I recently attended an Easter egg decorating party, where a bunch of adults spent an entire afternoon coloring and bedazzling boiled eggs. None of us have any kids; we did this for the sheer pleasure of creating interesting and attractive objects.
I was amazed at the creativity of the ideas that the group came up with in decorating the eggs. (And in case you're wondering ' no, none of us are artists.)
This started me thinking about why it seems that we as adults don't exercise our inner child-like creativity more often. And what was it about the Easter egg party that allowed us to so freely generate and express such range and diversity of ideas? I think there were several factors, all of which also apply to innovation.
1. Each egg represented a very low commitment. It was cheap in both time and materials to try any idea we thought of. So we tried lots of ideas. If one didn't work, it didn't matter ' it was just one egg. Similarly, in your innovation work, you need to be considering and trying out many ideas, to ensure that you move forward only the best ones. As innovation projects proceed through a company, they get more expensive in money, time, and labor at each successive phase. Developing Fail Fast, Fail Cheap methodologies will allow you to try out lots of ideas early on, while it's still cheap.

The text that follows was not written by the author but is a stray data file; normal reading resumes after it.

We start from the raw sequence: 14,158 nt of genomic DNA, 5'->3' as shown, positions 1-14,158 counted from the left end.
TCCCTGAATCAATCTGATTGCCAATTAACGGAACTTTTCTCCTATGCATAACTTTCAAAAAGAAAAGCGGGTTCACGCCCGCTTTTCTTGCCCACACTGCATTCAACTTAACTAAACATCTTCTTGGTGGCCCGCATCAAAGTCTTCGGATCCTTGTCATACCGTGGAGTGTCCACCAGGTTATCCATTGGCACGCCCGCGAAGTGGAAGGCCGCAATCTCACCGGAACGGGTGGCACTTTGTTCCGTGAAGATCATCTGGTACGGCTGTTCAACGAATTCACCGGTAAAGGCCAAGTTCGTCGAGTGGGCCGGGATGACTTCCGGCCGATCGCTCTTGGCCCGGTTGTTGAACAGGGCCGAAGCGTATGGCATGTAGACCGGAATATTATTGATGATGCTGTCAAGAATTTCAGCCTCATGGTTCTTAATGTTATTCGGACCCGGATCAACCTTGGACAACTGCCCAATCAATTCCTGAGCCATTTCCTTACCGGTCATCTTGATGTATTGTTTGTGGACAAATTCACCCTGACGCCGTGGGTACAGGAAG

2. We leveraged not only our individual creativity; we also used the power of the group. Frequently, someone would come up with an idea they wanted to try. We would toss our idea out to the group and everyone would contribute ideas for how best to accomplish it. No one ever said 'Yes, but that won't work.' We all just thought of ways to help make it better. The resulting final solutions were nearly always significantly better than what the original person would have tried first.
In many companies, the 'Yes, But' phenomenon is all too common, and can be very damaging to innovation. Most ideas aren't perfect when they're first conceived. But we act like they should be; we point out all the problems in a nascent idea before we ever attempt to find out if there's anything good about it.
For innovation and creative problem solving to thrive, it's critical to create an environment that nurtures ideas rather than stifles them, so you get the benefit of the best thinking of the entire team.
Susan Robertson is Principal and VP Business Development at Ideas To Go, an innovation consulting agency. Her diverse business experience and enthusiasm for creative thinking inform her work -- facilitating customer-centered discovery & innovation for Fortune 500 companies, across a variety of categories and industries. She is also a frequent lecturer and trainer in creativity and innovation, having spoken at conferences and led workshops around the world, including South Africa, Italy, South Korea, Sweden, the U.K., China, France, Brazil, Mexico, and Greece.